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Judge Rules Mumia Abu-Jamal Can Reargue Appeal To The Pennsylvania Supreme Court

A path to freedom? The recent ruling may lead to a new trial for the former journalist and Black Panther party member.

By Britni Danielle, Essence

A Philadelphia judge issued a ruling that could pave the way for a new trial for former journalist Mumia Abu-Jamal, who was convicted of killing a Philadelphia police officer in 1982.

In 2012, Abu-Jamal’s final appeal was denied by the Pennsylvania Supreme Court. However, his lawyers filed a brief in 2016 arguing that one of the judges — Justice Ronald Castille — should have recused himself during the appeals process because of statements he made as a District Attorney about people who kill police.

On Thursday, Judge Leon Tucker issued a split decision, concluding that while Castile should have excused himself from the proceedings, the Justice did not have a “personal significant involvement” in Abu-Jamal’s case when he worked in the Philadelphia District Attorney’s office.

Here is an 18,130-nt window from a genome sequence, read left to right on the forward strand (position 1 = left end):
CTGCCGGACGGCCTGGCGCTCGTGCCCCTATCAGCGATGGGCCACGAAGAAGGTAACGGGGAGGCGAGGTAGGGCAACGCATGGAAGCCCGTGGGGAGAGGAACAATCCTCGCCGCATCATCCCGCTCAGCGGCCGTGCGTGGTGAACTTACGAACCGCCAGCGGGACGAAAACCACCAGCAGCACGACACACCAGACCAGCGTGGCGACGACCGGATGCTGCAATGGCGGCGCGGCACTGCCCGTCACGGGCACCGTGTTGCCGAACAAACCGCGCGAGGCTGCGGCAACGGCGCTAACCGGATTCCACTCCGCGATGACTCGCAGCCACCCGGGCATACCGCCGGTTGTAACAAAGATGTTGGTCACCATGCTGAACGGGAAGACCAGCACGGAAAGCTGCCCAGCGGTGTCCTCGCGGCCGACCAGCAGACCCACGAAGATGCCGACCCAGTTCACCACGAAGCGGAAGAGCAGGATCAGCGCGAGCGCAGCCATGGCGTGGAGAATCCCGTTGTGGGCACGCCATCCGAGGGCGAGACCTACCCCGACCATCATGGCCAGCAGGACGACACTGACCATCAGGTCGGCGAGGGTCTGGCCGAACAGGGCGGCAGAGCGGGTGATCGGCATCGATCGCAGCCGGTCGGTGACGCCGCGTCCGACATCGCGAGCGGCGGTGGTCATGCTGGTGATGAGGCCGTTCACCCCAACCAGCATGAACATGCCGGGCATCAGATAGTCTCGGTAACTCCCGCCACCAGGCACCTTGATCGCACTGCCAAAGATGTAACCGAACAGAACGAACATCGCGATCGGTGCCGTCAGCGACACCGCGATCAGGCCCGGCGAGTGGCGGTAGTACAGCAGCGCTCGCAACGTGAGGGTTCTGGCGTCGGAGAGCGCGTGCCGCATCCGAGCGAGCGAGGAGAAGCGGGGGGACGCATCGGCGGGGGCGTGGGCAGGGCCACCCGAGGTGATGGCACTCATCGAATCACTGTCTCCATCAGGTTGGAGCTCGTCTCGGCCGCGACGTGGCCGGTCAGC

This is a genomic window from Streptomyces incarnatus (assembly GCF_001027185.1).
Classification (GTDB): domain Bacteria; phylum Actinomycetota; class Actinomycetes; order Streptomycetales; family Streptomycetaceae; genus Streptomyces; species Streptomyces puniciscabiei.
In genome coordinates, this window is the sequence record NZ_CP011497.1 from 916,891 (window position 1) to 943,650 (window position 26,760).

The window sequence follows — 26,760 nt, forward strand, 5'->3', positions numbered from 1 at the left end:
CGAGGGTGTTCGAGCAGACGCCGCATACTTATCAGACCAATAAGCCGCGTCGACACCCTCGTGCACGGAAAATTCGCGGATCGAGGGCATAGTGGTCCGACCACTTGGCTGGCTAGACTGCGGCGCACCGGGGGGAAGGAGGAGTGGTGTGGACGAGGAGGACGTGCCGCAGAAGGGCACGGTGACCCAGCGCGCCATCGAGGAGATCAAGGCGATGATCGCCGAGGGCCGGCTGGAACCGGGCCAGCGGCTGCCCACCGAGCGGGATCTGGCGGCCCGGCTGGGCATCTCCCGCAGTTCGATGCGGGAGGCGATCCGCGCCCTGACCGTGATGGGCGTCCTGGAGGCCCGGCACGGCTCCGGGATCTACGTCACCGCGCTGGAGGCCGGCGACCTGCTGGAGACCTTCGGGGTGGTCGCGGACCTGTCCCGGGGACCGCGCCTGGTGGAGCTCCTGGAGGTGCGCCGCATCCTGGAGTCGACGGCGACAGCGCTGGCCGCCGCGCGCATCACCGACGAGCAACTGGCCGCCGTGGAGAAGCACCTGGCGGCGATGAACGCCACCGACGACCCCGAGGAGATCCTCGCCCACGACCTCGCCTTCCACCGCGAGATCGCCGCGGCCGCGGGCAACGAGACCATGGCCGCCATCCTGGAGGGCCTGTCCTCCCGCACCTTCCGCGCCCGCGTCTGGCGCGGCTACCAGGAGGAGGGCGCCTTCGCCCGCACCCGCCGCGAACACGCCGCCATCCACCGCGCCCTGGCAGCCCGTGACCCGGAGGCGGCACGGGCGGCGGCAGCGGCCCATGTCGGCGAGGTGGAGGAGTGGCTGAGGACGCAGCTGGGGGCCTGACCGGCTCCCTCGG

“The public expectation of impartial justice is necessary. The slightest appearance of bias or lack of impartiality undermines the entire judiciary, hence the mandate of not only propriety, but the appearance of propriety,” Tucker wrote in his 26-page ruling.

He added: “Re-argument before the Pennsylvania Supreme Court would be best to perform the heart of the function of the appearance of justice. Argument only on the past submitted briefs will avoid the unacceptable danger of having the slightest appearance of impropriety.”

Tucker’s ruling opens the door for Abu-Jamal’s legal team to re-present his appeal to the Pennsylvania Supreme Court, which could lead to a new trial.

Abu-Jamal was convicted in the 1981 killing of Philadelphia Police Officer Daniel Faulkner. A former Black Panther and radio host, Abu-Jamal spent decades on death row before his sentence was changed to life in prison because of flawed jury instructions during his initial trial.

During his incarceration, Abu-Jamal, an avid writer, has become a cause célèbre for many who believe he did not receive a fair trial. This latest ruling will no-doubt strengthen their support, while Faulkner’s family will continue to fight to protect the memory of the slain officer.

This article originally appeared in Essence.

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